Identification of differentially expressed proteins in sulfadiazine resistant and sensitive strains of Toxoplasma gondii using difference-gel electrophoresis (DIGE).
ABSTRACT: Treatment options for toxoplasmosis in humans are generally limited to the use of sulfonamide and/or pyrimethamine-based compounds. However, there is increasing evidence for clinical therapy failures in patients suggesting the existence of drug resistance in these classes of drug. In vitro resistance to sulfadiazine has been detected in three strains of Toxoplasma gondii isolated from clinical cases. In order to begin to understand the mechanisms of resistance, we undertook a difference-gel electrophoresis (DIGE) approach combined with mass spectrometry to identify proteins that are differentially expressed in sulfadiazine-resistance strains of the parasite. Naturally resistant strains TgA 103001 (Type I), TgH 32006 (Type II) and TgH 32045 (Type II variant) were compared to sensitive strains RH (Type I) and ME-49 (Type II) using DIGE and the modulated proteins analyzed using LC-MS/MS. In total, 68 differentially expressed protein spots were analyzed by mass spectrometer and 31 unique proteins, including four hypothetical proteins, were identified. Among the differentially expressed proteins, 44% were over-expressed in resistant strains and 56% were over-expressed in sensitive strains. The virulence-associated rhoptry protein, ROP2A, was found in greater abundance in both naturally resistant Type II strains TgH 32006 and TgH 32045 compared to the sensitive strain ME-49. Enolase 2 and IMC1 were found to be in greater abundance in sensitive strains RH and ME-49, and MIC2 was found to be more abundant in the sensitive strain ME-49. Proteins regulation of ROP2, MIC2, ENO2, IMC1 and GRA7 were confirmed by Western blot analysis. In addition, gene expression patterns of ROP2, MIC2, ENO2 and IMC1 were analyzed with qRT-PCR. This study provides the first proteomics insights into sulfadiazine resistance in T. gondii resistant strains isolated from clinical cases.
Project description:Several treatment failures have been reported for the treatment of toxoplasmic encephalitis, chorioretinitis, and congenital toxoplasmosis. Recently we found three Toxoplasma gondii strains naturally resistant to sulfadiazine and we developed in vitro two sulfadiazine resistant strains, RH-R(SDZ) and ME-49-R(SDZ), by gradual pressure. In Plasmodium, common mechanisms of drug resistance involve, among others, mutations and/or amplification within genes encoding the therapeutic targets dhps and dhfr and/or the ABC transporter genes family. To identify genotypic and/or phenotypic markers of resistance in T. gondii, we sequenced and analyzed the expression levels of therapeutic targets dhps and dhfr, three ABC genes, two Pgp, TgABC.B1 and TgABC.B2, and one MRP, TgABC.C1, on sensitive strains compared to sulfadiazine resistant strains. Neither polymorphism nor overexpression was identified. Contrary to Plasmodium, in which mutations and/or overexpression within gene targets and ABC transporters are involved in antimalarial resistance, T. gondii sulfadiazine resistance is not related to these toxoplasmic genes studied.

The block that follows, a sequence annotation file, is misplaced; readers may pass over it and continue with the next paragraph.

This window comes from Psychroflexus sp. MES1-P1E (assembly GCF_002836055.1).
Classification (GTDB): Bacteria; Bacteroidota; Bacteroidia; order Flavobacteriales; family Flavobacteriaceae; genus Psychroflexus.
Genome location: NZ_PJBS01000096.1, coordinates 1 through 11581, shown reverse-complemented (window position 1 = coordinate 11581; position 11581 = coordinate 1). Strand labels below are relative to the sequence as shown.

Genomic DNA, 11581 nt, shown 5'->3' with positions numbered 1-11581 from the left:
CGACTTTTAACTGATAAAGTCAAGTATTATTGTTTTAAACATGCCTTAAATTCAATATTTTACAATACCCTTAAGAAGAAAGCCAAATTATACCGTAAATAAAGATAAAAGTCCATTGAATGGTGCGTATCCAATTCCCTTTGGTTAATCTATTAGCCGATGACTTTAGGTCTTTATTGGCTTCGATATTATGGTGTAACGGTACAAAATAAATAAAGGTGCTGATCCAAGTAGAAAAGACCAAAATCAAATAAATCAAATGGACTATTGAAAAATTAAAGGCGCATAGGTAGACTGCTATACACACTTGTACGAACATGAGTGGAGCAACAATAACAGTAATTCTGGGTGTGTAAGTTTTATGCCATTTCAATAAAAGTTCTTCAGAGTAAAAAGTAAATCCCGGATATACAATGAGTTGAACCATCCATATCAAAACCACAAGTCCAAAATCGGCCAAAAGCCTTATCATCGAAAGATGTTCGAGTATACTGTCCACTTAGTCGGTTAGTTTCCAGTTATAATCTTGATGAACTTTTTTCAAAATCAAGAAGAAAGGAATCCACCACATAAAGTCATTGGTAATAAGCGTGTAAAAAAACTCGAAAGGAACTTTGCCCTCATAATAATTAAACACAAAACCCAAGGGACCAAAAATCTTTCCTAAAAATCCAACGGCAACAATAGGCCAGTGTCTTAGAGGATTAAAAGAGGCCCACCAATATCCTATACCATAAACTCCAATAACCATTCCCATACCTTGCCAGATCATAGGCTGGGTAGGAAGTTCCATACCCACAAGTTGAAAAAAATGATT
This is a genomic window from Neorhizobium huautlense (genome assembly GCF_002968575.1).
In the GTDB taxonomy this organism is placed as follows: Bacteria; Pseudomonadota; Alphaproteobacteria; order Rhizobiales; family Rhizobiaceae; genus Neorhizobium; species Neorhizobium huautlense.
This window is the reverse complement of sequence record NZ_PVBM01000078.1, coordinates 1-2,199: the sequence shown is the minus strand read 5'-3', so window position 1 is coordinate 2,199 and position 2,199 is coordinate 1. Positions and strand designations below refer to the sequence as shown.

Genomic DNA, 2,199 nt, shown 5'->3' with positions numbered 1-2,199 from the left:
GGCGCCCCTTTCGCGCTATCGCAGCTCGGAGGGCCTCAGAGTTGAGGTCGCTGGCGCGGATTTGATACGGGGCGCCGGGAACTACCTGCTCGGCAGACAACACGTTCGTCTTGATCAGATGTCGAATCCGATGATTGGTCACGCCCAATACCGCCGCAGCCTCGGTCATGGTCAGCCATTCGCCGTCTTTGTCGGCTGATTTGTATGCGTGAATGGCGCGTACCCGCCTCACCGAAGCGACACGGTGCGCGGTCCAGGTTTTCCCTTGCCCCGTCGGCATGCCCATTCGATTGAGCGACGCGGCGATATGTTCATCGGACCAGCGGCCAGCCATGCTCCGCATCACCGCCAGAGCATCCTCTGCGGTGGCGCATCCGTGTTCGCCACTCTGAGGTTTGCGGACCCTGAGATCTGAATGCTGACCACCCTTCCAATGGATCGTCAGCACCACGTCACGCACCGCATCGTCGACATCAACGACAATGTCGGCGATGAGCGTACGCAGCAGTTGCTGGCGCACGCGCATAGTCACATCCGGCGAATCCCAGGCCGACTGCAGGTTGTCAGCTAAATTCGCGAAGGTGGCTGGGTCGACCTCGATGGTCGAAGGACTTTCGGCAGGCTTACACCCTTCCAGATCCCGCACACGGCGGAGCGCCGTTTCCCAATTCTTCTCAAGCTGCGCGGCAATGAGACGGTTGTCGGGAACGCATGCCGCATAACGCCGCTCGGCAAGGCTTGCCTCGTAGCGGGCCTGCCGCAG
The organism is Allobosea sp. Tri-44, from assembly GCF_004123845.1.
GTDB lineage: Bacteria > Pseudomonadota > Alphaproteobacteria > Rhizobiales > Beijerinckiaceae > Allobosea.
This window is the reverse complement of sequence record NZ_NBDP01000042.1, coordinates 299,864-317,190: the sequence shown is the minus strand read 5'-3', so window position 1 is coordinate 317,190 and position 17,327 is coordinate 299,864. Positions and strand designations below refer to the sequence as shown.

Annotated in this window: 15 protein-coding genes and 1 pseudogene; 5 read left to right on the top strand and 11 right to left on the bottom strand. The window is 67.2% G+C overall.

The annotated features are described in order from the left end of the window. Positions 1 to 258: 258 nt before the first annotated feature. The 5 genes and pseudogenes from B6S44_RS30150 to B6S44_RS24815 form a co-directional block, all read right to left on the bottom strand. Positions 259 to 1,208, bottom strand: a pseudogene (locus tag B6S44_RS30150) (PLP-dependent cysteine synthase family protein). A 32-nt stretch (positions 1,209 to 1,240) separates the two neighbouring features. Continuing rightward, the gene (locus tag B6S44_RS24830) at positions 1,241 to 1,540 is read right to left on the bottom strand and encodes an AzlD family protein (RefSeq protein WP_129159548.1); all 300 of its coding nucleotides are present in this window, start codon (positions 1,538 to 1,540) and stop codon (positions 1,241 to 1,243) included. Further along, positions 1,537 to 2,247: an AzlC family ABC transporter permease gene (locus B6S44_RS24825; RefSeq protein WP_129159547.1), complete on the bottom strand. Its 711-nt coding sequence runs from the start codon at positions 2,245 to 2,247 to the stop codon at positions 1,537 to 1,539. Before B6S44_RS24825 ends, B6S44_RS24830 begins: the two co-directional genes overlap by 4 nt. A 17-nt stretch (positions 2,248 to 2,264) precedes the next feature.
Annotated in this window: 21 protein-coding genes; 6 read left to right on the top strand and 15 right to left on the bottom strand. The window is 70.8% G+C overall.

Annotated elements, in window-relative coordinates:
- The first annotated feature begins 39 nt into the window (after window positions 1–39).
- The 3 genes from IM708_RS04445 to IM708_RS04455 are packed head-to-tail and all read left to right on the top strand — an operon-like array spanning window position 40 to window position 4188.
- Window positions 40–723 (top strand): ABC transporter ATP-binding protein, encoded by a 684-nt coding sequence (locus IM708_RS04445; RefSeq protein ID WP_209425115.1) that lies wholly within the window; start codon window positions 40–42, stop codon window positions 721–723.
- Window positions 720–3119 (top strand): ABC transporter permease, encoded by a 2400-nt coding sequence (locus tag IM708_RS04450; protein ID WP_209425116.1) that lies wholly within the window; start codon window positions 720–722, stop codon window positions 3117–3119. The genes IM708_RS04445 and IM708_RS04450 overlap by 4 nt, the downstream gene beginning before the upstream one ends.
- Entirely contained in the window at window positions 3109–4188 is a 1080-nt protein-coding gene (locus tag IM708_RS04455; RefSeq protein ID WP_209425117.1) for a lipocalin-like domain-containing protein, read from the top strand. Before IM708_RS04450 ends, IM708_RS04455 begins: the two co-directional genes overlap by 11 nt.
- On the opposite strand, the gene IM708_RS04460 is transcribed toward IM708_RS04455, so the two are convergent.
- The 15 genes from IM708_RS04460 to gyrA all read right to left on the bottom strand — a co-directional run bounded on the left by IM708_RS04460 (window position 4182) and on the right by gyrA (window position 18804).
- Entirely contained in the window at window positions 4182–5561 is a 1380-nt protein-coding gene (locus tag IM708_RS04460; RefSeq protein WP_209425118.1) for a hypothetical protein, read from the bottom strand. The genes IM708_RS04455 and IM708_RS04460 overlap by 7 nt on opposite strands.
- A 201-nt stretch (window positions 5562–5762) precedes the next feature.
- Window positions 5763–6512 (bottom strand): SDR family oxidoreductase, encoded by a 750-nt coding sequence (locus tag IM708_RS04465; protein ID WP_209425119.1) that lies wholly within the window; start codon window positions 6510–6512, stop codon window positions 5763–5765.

Project description:The genus Aeromonas is ubiquitous in aquatic environments encompassing a broad range of fish and human pathogens. Aeromonas strains are known for their enhanced capacity to acquire and exchange antibiotic resistance genes and therefore, are frequently targeted as indicator bacteria for monitoring antimicrobial resistance in aquatic environments. This study evaluated temporal trends in Aeromonas diversity and antibiotic resistance in two adjacent semi-intensive aquaculture facilities to ascertain the effects of antibiotic treatment on antimicrobial resistance. In the first facility, sulfadiazine-trimethoprim was added prophylactically to fingerling stocks and water column-associated Aeromonas were monitored periodically over an 11-month fish fattening cycle to assess temporal dynamics in taxonomy and antibiotic resistance. In the second facility, Aeromonas were isolated from fish skin ulcers sampled over a 3-year period and from pond water samples to assess associations between pathogenic strains to those in the water column. A total of 1200 Aeromonas isolates were initially screened for sulfadiazine resistance and further screened against five additional antimicrobials. In both facilities, strong correlations were observed between sulfadiazine resistance and trimethoprim and tetracycline resistances, whereas correlations between sulfadiazine resistance and ceftriaxone, gentamicin, and chloramphenicol resistances were low. Multidrug resistant strains as well as sul1, tetA, and intI1 gene-harboring strains were significantly higher in profiles sampled during the fish cycle than those isolated prior to stocking and these genes were extremely abundant in the pathogenic strains. Five phylogenetically distinct Aeromonas clusters were identified using partial rpoD gene sequence analysis. Interestingly, prior to fingerling stocking the diversity of water column strains was high, and representatives from all five clusters were identified, including an A. salmonicida cluster that harbored all characterized fish skin ulcer samples. Subsequent to stocking, diversity was much lower and most water column isolates in both facilities segregated into an A. veronii-associated cluster. This study demonstrated a strong correlation between aquaculture, Aeromonas diversity and antibiotic resistance. It provides strong evidence for linkage between prophylactic and systemic use of antibiotics in aquaculture and the propagation of antibiotic resistance.